There are so many things we don’t appreciate until we don’t have them any more.  Close friends fall into that category.

Go and watch Tomlin and Fonda.

 

 

It’s going to be an all-nighter.

It’s 3:30 am. By now I have usually taken my Remeron and also 35 mg of marijuana and am on the verge of sleep. Last night I did that, fell asleep about 4:30 am, and slept for 12 hours. Which means I got up in time for dinner. Their dinner was my breakfast. Enchiladas. That’s what I had for breakfast.

The truth is, I never know when I’m going to fall asleep even though I go through the same routine every night. I take my Remeron at 11:30 pm and take my marijuana edibles (THC/CBN) between 12 and 1 am, with the lights down low. I get ready for bed at 2 am and am in bed by 3 am.

But that doesn’t mean I will necessarily fall asleep right away. There are nights (days) I don’t fall asleep until 6 or 7 am. There are some mornings when I’m still awake while my son-in-law is up getting ready for work.

For a while, it was “asleep by 3:30 am and up by 12:30 pm.” And I could live with that. But as time goes on, my sleep schedule gets more and erratic, and I don’t know how I’m going to be able live with that.

And I am having a hard time productively using those night hours when I am awake. I guess, psychologically, for me, night time has always been for sleep. Or dancing. It’s like I’m on my old dancing schedule: I used to go out a 11 pm, dance until 2 am, and be asleep by 3 am. Sometimes, now, I actually put on music during those dark hours and dance. But it’s not the same. Nothing is the same. I am caught in this limbo of a non-life.

Since I have an overwhelming backlog of yarn, I started to crochet a sweater from what seemed like a simple pattern. Made continuously from the top, down. Half double crochet all the way, with some increases. What is making me crazy, is that every time I make the indicated increases and then go to check the number of stitches, I get a different number. It’s making me crazy at 3 am. So I ripped it all out and am starting again, and I’m still never getting the number of stitches I’m supposed to have. I’ll try again tomorrow.

Eating on this crazy schedule is also a problem. If I wake up around noon, no problem. I have “brunch.” And then dinner is around 5:30. By 10 pm, I’m hungry, so I have a snack. And around 1 am, I’m hungry again. So, maybe a banana and chocolate almond milk. What I need to do is stock up on some yogurt.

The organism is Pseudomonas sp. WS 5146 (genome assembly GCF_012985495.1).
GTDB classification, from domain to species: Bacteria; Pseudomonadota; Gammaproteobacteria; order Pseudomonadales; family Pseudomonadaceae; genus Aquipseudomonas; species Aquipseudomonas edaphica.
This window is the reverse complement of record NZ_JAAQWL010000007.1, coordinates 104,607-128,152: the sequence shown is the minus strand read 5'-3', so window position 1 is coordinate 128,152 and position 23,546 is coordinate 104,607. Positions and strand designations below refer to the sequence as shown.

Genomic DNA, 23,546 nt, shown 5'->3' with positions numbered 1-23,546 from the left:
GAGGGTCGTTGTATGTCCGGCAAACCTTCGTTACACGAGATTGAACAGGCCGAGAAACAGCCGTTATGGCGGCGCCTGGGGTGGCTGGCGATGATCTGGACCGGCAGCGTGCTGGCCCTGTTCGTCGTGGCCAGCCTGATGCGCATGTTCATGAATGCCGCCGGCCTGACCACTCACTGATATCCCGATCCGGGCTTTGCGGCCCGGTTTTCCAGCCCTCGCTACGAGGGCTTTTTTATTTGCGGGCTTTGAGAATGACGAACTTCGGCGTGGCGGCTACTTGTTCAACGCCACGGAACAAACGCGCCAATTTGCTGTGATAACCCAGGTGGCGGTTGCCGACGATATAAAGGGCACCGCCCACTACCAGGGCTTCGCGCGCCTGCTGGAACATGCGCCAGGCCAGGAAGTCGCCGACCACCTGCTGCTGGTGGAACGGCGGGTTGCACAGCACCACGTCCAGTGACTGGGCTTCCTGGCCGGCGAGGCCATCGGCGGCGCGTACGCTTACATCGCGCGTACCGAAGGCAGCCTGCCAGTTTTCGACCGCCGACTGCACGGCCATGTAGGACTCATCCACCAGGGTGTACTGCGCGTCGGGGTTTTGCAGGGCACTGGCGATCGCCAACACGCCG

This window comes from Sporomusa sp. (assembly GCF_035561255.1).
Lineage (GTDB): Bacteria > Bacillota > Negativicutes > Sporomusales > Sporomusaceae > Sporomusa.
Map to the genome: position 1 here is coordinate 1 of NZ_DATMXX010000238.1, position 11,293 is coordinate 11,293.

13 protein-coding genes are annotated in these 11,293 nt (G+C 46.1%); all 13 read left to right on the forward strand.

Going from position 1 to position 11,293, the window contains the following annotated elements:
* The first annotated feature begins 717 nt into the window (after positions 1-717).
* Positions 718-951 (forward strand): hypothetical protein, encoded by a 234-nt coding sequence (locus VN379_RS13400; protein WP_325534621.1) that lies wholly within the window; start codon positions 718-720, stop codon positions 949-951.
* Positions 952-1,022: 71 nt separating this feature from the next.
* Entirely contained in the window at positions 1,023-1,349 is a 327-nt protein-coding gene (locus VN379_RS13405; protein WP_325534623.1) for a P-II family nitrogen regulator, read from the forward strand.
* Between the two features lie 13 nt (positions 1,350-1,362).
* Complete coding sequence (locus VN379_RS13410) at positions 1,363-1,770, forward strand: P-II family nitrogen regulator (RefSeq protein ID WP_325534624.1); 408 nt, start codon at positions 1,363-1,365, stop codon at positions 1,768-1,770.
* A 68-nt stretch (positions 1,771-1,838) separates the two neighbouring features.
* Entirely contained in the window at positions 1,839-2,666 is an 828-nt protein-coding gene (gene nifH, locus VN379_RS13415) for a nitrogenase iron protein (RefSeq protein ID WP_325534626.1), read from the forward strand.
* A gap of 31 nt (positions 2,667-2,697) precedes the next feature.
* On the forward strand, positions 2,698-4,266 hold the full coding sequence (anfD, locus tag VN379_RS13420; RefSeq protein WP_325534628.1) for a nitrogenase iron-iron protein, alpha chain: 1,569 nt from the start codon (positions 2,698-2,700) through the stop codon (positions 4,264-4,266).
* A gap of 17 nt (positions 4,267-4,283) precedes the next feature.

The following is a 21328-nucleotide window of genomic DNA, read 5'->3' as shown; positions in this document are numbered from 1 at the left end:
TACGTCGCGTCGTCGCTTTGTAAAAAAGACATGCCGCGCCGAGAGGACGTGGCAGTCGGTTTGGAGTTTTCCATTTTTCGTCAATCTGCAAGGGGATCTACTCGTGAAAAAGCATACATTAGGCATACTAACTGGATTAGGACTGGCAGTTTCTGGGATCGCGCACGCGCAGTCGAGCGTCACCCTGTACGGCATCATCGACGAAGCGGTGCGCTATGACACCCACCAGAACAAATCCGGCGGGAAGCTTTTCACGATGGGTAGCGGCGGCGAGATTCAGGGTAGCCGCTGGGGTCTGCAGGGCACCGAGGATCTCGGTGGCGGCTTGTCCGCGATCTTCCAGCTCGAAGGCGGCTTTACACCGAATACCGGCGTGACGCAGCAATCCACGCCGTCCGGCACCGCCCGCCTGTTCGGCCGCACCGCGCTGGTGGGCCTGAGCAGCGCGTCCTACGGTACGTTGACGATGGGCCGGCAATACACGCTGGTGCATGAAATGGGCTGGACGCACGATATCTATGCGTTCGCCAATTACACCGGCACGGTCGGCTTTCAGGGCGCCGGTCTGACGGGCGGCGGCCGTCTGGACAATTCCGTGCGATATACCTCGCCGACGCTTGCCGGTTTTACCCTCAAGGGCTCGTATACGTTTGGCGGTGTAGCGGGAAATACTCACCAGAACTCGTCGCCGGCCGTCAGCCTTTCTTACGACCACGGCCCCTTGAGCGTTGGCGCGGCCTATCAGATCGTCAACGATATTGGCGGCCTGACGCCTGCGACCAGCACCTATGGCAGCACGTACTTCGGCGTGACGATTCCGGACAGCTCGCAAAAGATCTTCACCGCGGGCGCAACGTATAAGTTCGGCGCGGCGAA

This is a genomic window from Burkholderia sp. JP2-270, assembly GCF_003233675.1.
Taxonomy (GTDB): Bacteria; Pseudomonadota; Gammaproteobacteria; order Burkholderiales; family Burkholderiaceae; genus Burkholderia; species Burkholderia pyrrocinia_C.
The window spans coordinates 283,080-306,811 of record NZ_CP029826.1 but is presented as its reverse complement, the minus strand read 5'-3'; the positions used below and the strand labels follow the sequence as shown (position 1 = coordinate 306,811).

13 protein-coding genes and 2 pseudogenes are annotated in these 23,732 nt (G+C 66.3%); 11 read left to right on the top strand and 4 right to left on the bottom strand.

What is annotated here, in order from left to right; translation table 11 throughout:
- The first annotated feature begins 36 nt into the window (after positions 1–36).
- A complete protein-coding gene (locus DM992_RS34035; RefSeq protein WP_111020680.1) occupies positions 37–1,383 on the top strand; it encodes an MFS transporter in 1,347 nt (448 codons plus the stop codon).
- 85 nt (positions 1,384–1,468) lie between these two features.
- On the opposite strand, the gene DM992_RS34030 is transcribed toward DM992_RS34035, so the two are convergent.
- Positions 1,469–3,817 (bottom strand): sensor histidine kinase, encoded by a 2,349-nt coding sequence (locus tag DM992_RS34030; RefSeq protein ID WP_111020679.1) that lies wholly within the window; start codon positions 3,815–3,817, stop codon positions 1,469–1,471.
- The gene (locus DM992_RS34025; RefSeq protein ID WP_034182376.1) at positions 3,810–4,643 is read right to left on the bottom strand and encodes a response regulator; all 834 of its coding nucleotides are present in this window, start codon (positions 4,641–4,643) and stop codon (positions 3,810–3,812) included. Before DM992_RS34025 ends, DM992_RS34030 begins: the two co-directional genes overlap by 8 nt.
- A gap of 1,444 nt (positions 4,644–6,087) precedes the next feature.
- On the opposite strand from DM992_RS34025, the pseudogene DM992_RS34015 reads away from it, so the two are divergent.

And when should I take my vitamins? If I take them with dinner, will they increase my energy at night so that sleep becomes even more difficult?

My isolation has become toxic. I don’t even see much of my family. We used to at least have dinner together, but the “dog experiment” messed with the old patterns. It was an “experiment” because, while we all loved the dog, who was very smart and was already learning to respond to commands, he was not able to be “cured” of biting. We know he just wanted to play, the way he might with other dogs. Except that he had not been around other dogs to get the message from them that biting them was not OK. It all got very complicated, and he had to be taken back to the Rescue folks.

So, the family will be looking at more middle aged dogs who tend to be couch potatoes. And, while they are looking, they are fencing in the yard, in anticipation of finding a dog that is a better fit for this family.

Meanwhile, here I sit, at 4:14 am, not sure what to do now, except to just stay up for the rest of the night and try to make it through the day.

I binged watched some stuff that is streaming: Evil, Midnight Mass, Chuck, and now I’m watching Why Women Kill. Maybe I’ll just watch more tv.

Maybe I’ll look on Pet Finder and see if I can find an older cat to keep me company. Their mean prissy “don’t touch me” cat can just suck it up. And if they finally find a dog, he will have to suck it up too. My comfort/happiness/ is just as important as theirs.

I just don’t know how I’m going to manage living like this.

Shifting Blog Gears

This box marks the end and the beginning. What follows below this post is who I was. What precedes it is who I am and will be. With the Covid-19 Pandemic, with my achieving octoganarianism, came a sea-change, and this blog will reflect my life yet to be lived, as I persist.